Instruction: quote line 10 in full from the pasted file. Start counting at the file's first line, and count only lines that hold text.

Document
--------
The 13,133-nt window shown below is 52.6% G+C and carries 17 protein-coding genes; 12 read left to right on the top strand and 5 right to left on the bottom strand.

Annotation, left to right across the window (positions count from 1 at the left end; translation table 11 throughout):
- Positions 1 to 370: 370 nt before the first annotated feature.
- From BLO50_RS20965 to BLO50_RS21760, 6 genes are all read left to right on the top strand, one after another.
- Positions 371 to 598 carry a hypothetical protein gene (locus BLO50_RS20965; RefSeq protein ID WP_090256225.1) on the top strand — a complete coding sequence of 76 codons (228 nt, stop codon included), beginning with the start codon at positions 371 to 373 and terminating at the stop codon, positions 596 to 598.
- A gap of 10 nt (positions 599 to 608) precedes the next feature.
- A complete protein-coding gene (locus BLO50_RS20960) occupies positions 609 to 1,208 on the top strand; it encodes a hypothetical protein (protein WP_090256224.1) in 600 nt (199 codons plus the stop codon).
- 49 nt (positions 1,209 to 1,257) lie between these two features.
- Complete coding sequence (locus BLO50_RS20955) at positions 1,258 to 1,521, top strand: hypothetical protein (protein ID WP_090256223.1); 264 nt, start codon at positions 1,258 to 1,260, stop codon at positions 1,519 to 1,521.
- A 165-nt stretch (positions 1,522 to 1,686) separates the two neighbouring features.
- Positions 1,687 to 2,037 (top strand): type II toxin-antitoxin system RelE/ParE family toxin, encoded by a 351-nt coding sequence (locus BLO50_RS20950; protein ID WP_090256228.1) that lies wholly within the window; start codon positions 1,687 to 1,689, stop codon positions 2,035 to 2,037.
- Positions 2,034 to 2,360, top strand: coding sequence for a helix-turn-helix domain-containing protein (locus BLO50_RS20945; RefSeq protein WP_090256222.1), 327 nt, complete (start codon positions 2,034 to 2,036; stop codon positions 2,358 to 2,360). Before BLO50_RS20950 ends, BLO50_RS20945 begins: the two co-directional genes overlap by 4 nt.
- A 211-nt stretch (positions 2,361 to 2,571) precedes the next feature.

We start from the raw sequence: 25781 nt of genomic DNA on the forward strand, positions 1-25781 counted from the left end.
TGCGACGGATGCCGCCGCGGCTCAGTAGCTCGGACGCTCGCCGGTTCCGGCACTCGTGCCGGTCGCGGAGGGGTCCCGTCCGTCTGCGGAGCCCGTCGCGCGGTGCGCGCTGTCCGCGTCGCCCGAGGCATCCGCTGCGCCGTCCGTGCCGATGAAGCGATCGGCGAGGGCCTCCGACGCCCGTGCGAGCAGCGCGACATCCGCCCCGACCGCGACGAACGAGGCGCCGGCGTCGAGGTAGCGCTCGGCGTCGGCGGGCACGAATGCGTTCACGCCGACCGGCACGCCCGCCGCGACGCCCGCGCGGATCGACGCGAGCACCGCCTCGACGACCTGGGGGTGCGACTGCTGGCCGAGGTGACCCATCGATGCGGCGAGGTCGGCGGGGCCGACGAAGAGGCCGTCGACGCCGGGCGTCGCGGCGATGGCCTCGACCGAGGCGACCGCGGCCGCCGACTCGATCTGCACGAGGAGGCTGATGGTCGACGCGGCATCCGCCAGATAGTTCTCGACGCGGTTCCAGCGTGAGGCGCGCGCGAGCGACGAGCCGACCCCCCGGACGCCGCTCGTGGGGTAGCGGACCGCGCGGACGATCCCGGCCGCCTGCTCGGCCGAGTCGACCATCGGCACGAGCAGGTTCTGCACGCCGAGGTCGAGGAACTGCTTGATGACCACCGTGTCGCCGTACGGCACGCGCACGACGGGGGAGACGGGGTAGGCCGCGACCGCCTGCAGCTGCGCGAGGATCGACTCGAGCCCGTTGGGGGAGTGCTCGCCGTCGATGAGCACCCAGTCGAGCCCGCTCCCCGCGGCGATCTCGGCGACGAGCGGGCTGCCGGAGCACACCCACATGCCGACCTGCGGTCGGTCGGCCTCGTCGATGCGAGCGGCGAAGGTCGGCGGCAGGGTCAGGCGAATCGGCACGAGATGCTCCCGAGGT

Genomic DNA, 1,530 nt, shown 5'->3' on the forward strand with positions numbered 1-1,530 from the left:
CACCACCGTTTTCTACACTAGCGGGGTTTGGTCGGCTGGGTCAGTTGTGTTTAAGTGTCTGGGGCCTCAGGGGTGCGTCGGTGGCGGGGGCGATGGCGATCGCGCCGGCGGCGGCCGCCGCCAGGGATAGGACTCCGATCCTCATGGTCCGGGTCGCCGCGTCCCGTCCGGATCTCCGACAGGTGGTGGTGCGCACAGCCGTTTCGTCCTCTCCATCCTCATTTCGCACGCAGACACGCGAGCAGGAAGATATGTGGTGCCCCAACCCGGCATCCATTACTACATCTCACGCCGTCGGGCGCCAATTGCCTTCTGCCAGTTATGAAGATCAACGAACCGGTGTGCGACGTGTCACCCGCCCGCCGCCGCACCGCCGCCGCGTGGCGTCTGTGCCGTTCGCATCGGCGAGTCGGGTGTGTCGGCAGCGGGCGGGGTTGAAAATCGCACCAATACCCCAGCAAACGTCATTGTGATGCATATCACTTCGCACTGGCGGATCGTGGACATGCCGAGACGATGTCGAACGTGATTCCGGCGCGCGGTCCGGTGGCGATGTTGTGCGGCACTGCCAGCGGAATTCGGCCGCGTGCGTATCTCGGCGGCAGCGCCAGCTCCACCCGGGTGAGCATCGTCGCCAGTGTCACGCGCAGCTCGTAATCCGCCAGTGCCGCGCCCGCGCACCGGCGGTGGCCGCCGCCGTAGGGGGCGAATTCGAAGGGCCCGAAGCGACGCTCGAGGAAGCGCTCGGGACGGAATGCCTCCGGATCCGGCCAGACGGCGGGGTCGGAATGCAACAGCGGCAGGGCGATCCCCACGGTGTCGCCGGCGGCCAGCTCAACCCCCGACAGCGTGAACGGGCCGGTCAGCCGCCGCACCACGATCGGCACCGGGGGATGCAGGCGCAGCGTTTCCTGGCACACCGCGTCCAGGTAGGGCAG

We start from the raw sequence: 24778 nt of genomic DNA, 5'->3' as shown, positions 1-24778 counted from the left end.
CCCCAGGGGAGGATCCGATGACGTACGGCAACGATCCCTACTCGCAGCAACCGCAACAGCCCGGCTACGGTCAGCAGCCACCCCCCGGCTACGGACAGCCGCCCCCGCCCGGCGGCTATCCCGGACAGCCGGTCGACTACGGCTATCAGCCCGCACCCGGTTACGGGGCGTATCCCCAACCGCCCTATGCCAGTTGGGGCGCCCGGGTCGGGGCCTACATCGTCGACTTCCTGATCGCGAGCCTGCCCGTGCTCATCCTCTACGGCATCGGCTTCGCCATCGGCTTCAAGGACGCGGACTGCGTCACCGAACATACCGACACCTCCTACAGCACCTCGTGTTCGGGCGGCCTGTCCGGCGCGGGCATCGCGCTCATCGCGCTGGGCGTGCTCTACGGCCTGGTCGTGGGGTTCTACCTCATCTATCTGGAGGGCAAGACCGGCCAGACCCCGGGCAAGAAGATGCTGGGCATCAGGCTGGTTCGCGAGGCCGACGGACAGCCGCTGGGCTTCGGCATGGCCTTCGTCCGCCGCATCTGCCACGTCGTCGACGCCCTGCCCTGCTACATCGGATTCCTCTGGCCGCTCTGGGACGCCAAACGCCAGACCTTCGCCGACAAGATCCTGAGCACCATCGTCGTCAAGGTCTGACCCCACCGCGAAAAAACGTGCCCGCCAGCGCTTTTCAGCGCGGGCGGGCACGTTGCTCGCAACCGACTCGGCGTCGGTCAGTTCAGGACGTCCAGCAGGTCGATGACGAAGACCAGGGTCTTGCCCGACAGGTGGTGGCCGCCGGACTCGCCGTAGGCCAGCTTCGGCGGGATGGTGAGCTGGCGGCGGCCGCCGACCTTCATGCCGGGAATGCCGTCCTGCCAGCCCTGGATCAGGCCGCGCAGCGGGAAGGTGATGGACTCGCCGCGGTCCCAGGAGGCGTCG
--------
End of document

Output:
- A 165-nt stretch (positions 1,522 to 1,686) separates the two neighbouring features.